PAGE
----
SAMUEL H. M. BYERS was born in Pulaski, Pennsylvania, in 1838. Coming to Iowa in 1851 with his father he was educated in the schools of Oskaloosa, where his father located. He enlisted in the Fifth Iowa Infantry and served in the army until March, 1865, was promoted to adjutant in April, 1863. He was in many battles and in a charge at Missionary Ridge was taken prisoner and for fifteen months suffered the horrors of Libby and other Confederate prisons. He finally escaped and returned to the army, where for a time he was on General Sherman’s staff. At the close of the war he was brevetted major. While in prison at Columbia, South Carolina, he wrote the well-known song, “The March to the Sea,” which brought him into national notice. It gave the name to Sherman’s famous march and thousands of copies were sold immediately after the war. Major Byers was sent by General Sherman to General Grant and President Lincoln as bearer of dispatches announcing his great victories. He served fifteen years as American consul at Zürich in Switzerland and was under President Arthur, Consul General for Italy. Under President Harrison he served as Consul to St. Gall and later as Consul General for Switzerland. Major Byers has been a contributor to the leading magazines of the country. He is the author of “Iowa in War Times,” “Switzerland and the Swiss,” “Twenty Years in Europe” and several volumes of poetry.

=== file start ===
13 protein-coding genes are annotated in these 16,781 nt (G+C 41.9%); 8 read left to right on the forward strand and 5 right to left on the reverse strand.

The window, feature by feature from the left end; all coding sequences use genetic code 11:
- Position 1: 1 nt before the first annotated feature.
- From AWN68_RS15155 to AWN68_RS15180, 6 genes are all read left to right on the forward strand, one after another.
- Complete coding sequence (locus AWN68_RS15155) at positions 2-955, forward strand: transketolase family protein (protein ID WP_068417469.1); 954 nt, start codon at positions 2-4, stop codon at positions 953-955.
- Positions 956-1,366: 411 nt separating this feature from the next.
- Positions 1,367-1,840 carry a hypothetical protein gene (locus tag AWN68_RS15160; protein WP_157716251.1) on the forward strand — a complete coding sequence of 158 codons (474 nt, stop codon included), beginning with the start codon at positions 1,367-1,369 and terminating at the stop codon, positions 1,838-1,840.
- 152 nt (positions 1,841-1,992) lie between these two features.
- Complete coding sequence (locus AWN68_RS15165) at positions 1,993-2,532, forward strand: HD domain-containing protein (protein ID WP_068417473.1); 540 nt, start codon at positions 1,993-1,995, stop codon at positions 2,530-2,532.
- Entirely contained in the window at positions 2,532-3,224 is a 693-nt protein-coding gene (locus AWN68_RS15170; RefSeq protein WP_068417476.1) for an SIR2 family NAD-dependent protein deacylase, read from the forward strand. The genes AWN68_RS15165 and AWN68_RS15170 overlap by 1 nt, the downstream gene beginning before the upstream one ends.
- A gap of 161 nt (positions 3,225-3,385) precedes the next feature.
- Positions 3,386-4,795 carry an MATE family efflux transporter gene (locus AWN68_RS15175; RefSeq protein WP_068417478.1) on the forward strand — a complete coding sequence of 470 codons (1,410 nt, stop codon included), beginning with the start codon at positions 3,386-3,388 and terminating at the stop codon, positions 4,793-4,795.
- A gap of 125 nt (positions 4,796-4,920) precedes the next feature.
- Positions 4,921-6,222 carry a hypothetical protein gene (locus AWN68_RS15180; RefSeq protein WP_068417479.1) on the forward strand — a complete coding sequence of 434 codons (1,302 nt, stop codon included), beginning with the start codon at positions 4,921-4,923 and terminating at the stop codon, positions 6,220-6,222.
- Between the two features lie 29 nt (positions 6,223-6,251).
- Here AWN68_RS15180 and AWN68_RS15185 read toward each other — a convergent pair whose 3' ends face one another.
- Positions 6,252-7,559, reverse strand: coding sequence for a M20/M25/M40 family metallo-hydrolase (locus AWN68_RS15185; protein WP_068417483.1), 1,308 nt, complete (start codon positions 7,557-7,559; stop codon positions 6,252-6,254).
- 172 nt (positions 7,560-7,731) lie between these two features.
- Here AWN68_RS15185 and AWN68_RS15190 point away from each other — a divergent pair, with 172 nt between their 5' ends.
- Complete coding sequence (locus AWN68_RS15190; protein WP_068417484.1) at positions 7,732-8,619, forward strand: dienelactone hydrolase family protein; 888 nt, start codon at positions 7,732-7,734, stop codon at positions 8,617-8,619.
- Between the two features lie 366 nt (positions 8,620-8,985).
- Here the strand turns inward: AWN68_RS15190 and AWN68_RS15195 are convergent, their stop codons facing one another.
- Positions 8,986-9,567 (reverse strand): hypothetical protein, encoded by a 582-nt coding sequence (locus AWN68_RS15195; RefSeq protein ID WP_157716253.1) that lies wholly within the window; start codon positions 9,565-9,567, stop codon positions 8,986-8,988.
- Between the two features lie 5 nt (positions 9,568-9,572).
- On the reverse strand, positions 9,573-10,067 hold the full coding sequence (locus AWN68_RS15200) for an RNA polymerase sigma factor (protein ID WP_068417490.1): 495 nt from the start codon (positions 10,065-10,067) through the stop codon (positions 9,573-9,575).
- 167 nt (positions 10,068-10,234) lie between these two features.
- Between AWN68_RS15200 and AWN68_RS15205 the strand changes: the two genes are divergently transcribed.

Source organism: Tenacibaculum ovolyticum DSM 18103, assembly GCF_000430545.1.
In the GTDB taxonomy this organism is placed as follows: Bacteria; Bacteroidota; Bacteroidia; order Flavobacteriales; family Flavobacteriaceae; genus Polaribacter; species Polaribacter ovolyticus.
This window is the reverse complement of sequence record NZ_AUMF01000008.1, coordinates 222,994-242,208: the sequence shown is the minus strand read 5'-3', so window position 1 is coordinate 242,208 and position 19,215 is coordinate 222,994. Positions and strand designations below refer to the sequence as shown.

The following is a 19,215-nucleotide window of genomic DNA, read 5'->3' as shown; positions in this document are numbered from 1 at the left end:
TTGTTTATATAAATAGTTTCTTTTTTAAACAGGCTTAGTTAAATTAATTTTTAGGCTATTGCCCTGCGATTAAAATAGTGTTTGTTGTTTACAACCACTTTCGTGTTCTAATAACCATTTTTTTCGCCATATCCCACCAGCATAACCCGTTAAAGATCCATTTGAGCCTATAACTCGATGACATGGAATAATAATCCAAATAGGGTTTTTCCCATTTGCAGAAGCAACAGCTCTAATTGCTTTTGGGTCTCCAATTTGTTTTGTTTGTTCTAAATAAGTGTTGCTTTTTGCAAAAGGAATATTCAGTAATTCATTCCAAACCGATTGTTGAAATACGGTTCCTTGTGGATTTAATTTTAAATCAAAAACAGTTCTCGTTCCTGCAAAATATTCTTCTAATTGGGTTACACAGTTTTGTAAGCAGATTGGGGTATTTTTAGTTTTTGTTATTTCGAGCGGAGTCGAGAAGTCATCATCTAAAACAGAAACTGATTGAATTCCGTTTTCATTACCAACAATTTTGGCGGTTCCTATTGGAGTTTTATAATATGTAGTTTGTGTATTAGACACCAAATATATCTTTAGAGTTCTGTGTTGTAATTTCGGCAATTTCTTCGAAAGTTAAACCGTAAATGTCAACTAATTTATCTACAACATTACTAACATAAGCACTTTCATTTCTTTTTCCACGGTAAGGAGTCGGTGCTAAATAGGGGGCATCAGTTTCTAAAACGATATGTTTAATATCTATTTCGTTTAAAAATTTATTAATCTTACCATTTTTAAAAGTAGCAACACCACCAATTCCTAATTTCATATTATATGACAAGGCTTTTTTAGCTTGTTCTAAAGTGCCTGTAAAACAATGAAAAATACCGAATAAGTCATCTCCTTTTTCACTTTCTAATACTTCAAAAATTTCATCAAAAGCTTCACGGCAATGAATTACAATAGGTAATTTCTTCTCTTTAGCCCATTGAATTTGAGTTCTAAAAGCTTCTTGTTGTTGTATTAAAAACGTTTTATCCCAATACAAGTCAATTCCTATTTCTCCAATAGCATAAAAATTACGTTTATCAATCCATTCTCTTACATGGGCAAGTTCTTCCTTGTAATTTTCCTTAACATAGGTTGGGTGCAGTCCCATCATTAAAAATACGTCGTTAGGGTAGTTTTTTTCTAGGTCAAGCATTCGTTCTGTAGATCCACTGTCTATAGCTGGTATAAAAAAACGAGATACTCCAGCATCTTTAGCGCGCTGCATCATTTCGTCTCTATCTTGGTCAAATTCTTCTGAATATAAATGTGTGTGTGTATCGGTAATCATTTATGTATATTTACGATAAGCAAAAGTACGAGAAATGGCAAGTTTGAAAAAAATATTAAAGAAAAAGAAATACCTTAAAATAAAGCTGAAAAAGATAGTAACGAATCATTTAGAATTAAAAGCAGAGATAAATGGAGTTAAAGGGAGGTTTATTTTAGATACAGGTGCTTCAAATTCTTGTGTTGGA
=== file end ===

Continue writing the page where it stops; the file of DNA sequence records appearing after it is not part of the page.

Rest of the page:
Benjamin F. Gue, History of Iowa From The Earliest Times To The Beginning Of The Twentieth Century, Vol. 4, p. 36